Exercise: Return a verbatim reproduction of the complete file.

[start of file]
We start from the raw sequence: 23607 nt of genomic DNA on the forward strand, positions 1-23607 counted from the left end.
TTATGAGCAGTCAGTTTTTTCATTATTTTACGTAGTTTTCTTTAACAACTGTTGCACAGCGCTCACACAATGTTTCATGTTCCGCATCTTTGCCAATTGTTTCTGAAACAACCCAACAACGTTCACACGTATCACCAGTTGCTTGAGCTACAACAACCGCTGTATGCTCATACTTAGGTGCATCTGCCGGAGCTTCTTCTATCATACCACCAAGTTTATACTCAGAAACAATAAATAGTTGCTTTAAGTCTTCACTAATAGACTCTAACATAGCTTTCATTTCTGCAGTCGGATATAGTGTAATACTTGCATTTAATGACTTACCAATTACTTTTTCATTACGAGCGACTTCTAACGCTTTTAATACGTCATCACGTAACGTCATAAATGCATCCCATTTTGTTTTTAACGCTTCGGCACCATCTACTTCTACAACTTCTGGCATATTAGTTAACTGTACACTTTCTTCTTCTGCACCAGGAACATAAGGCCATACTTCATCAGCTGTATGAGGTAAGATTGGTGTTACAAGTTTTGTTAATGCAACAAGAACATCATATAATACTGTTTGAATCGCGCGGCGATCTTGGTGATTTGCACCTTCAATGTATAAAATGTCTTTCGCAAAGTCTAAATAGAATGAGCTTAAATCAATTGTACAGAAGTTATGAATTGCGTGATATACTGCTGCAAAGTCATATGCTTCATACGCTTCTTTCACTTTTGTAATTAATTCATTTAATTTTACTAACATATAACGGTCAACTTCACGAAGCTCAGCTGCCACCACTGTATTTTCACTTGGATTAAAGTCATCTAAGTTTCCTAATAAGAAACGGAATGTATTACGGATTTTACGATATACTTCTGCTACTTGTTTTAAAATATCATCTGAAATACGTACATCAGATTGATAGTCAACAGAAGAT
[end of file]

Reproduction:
We start from the raw sequence: 23607 nt of genomic DNA on the forward strand, positions 1-23607 counted from the left end.
TTATGAGCAGTCAGTTTTTTCATTATTTTACGTAGTTTTCTTTAACAACTGTTGCACAGCGCTCACACAATGTTTCATGTTCCGCATCTTTGCCAATTGTTTCTGAAACAACCCAACAACGTTCACACGTATCACCAGTTGCTTGAGCTACAACAACCGCTGTATGCTCATACTTAGGTGCATCTGCCGGAGCTTCTTCTATCATACCACCAAGTTTATACTCAGAAACAATAAATAGTTGCTTTAAGTCTTCACTAATAGACTCTAACATAGCTTTCATTTCTGCAGTCGGATATAGTGTAATACTTGCATTTAATGACTTACCAATTACTTTTTCATTACGAGCGACTTCTAACGCTTTTAATACGTCATCACGTAACGTCATAAATGCATCCCATTTTGTTTTTAACGCTTCGGCACCATCTACTTCTACAACTTCTGGCATATTAGTTAACTGTACACTTTCTTCTTCTGCACCAGGAACATAAGGCCATACTTCATCAGCTGTATGAGGTAAGATTGGTGTTACAAGTTTTGTTAATGCAACAAGAACATCATATAATACTGTTTGAATCGCGCGGCGATCTTGGTGATTTGCACCTTCAATGTATAAAATGTCTTTCGCAAAGTCTAAATAGAATGAGCTTAAATCAATTGTACAGAAGTTATGAATTGCGTGATATACTGCTGCAAAGTCATATGCTTCATACGCTTCTTTCACTTTTGTAATTAATTCATTTAATTTTACTAACATATAACGGTCAACTTCACGAAGCTCAGCTGCCACCACTGTATTTTCACTTGGATTAAAGTCATCTAAGTTTCCTAATAAGAAACGGAATGTATTACGGATTTTACGATATACTTCTGCTACTTGTTTTAAAATATCATCTGAAATACGTACATCAGATTGATAGTCAACAGAAGAT